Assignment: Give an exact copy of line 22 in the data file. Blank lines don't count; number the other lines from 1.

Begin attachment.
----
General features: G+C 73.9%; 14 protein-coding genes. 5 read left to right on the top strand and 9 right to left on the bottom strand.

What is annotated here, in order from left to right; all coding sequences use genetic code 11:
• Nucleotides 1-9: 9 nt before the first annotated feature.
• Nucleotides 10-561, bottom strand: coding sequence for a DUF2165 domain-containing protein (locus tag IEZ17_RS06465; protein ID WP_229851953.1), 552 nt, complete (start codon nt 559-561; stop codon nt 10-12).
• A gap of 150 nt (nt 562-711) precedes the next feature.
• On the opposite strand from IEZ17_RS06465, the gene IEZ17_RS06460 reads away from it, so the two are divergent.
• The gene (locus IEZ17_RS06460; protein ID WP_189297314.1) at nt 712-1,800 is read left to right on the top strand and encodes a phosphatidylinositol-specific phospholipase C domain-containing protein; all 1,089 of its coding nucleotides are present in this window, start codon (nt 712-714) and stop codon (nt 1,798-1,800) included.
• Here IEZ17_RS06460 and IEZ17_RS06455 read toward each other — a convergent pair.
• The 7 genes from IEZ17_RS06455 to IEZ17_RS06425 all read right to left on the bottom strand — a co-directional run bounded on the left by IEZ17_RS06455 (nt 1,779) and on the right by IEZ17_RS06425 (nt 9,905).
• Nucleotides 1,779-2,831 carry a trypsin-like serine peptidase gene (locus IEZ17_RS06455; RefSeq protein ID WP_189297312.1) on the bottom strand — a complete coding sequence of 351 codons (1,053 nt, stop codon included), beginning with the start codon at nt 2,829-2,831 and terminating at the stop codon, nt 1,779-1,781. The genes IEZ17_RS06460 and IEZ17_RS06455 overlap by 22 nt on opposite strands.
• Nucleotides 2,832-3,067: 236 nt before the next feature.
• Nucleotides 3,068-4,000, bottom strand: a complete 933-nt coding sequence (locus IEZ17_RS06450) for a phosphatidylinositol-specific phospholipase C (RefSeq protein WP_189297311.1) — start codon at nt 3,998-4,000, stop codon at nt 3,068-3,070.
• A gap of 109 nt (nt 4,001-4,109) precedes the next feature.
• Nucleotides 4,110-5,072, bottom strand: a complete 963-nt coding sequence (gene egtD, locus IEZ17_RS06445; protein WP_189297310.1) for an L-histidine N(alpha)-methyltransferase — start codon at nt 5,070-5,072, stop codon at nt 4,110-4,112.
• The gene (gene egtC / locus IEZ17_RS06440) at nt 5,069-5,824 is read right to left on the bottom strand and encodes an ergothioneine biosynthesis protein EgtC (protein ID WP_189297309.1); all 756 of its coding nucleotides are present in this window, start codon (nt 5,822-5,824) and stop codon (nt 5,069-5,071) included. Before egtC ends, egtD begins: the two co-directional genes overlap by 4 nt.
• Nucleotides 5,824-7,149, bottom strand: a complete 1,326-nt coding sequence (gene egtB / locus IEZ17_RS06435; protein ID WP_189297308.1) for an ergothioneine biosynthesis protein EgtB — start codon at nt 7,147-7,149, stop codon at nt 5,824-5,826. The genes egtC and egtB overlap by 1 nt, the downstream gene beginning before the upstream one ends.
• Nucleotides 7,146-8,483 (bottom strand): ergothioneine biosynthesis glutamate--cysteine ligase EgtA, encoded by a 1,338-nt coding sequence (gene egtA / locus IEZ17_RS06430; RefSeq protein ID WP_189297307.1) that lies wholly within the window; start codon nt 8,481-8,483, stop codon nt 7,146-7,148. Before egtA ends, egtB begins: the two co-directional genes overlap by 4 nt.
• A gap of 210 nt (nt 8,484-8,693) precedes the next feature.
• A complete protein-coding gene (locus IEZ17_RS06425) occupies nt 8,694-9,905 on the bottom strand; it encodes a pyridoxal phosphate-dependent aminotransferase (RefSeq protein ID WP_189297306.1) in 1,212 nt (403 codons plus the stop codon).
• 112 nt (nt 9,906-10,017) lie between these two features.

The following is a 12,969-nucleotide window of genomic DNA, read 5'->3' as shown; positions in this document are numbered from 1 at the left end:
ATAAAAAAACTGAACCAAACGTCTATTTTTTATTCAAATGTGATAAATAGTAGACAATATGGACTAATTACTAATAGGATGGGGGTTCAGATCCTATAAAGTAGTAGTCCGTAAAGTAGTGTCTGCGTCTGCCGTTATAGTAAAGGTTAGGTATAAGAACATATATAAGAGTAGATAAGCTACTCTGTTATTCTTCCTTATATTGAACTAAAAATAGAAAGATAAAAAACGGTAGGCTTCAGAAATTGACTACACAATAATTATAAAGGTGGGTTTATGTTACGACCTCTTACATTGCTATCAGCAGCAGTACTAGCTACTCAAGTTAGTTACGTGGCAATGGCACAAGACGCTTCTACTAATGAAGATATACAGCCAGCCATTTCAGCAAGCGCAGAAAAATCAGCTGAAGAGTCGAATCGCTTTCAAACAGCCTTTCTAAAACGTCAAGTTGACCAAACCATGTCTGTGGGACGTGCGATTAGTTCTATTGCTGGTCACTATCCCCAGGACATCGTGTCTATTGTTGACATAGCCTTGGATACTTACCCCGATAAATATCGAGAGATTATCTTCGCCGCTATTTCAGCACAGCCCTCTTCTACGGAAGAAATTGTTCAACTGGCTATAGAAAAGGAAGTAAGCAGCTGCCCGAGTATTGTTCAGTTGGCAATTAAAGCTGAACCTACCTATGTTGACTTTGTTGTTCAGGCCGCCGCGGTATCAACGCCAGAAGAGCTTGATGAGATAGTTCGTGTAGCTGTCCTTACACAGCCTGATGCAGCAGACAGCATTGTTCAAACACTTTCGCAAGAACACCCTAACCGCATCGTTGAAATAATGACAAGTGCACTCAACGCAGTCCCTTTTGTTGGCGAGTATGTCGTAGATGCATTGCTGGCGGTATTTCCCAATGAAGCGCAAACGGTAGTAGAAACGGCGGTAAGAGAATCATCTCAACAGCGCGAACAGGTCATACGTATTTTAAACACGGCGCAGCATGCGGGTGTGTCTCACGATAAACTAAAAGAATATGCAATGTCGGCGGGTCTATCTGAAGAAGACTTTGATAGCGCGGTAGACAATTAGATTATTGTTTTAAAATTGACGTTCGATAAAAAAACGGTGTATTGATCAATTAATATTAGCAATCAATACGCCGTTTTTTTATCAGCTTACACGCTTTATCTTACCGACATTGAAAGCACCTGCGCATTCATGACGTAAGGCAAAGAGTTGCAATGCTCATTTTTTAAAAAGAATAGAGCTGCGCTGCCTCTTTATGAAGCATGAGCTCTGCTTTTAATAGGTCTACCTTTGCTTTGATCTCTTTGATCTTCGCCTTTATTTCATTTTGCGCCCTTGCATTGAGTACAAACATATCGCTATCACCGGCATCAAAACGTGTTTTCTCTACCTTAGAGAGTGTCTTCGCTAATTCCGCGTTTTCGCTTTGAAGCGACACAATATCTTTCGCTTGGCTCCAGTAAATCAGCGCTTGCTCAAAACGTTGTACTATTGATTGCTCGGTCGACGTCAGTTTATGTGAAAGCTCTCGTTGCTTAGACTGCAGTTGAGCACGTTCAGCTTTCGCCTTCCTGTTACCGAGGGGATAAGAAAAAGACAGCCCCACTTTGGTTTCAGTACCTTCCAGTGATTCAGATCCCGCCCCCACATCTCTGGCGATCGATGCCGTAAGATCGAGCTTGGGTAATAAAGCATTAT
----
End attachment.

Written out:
ATAAAAAAACTGAACCAAACGTCTATTTTTTATTCAAATGTGATAAATAGTAGACAATATGGACTAATTACTAATAGGATGGGGGTTCAGATCCTATAAAGTAGTAGTCCGTAAAGTAGTGTCTGCGTCTGCCGTTATAGTAAAGGTTAGGTATAAGAACATATATAAGAGTAGATAAGCTACTCTGTTATTCTTCCTTATATTGAACTAAAAATAGAAAGATAAAAAACGGTAGGCTTCAGAAATTGACTACACAATAATTATAAAGGTGGGTTTATGTTACGACCTCTTACATTGCTATCAGCAGCAGTACTAGCTACTCAAGTTAGTTACGTGGCAATGGCACAAGACGCTTCTACTAATGAAGATATACAGCCAGCCATTTCAGCAAGCGCAGAAAAATCAGCTGAAGAGTCGAATCGCTTTCAAACAGCCTTTCTAAAACGTCAAGTTGACCAAACCATGTCTGTGGGACGTGCGATTAGTTCTATTGCTGGTCACTATCCCCAGGACATCGTGTCTATTGTTGACATAGCCTTGGATACTTACCCCGATAAATATCGAGAGATTATCTTCGCCGCTATTTCAGCACAGCCCTCTTCTACGGAAGAAATTGTTCAACTGGCTATAGAAAAGGAAGTAAGCAGCTGCCCGAGTATTGTTCAGTTGGCAATTAAAGCTGAACCTACCTATGTTGACTTTGTTGTTCAGGCCGCCGCGGTATCAACGCCAGAAGAGCTTGATGAGATAGTTCGTGTAGCTGTCCTTACACAGCCTGATGCAGCAGACAGCATTGTTCAAACACTTTCGCAAGAACACCCTAACCGCATCGTTGAAATAATGACAAGTGCACTCAACGCAGTCCCTTTTGTTGGCGAGTATGTCGTAGATGCATTGCTGGCGGTATTTCCCAATGAAGCGCAAACGGTAGTAGAAACGGCGGTAAGAGAATCATCTCAACAGCGCGAACAGGTCATACGTATTTTAAACACGGCGCAGCATGCGGGTGTGTCTCACGATAAACTAAAAGAATATGCAATGTCGGCGGGTCTATCTGAAGAAGACTTTGATAGCGCGGTAGACAATTAGATTATTGTTTTAAAATTGACGTTCGATAAAAAAACGGTGTATTGATCAATTAATATTAGCAATCAATACGCCGTTTTTTTATCAGCTTACACGCTTTATCTTACCGACATTGAAAGCACCTGCGCATTCATGACGTAAGGCAAAGAGTTGCAATGCTCATTTTTTAAAAAGAATAGAGCTGCGCTGCCTCTTTATGAAGCATGAGCTCTGCTTTTAATAGGTCTACCTTTGCTTTGATCTCTTTGATCTTCGCCTTTATTTCATTTTGCGCCCTTGCATTGAGTACAAACATATCGCTATCACCGGCATCAAAACGTGTTTTCTCTACCTTAGAGAGTGTCTTCGCTAATTCCGCGTTTTCGCTTTGAAGCGACACAATATCTTTCGCTTGGCTCCAGTAAATCAGCGCTTGCTCAAAACGTTGTACTATTGATTGCTCGGTCGACGTCAGTTTATGTGAAAGCTCTCGTTGCTTAGACTGCAGTTGAGCACGTTCAGCTTTCGCCTTCCTGTTACCGAGGGGATAAGAAAAAGACAGCCCCACTTTGGTTTCAGTACCTTCCAGTGATTCAGATCCCGCCCCCACATCTCTGGCGATCGATGCCGTAAGATCGAGCTTGGGTAATAAAGCATTAT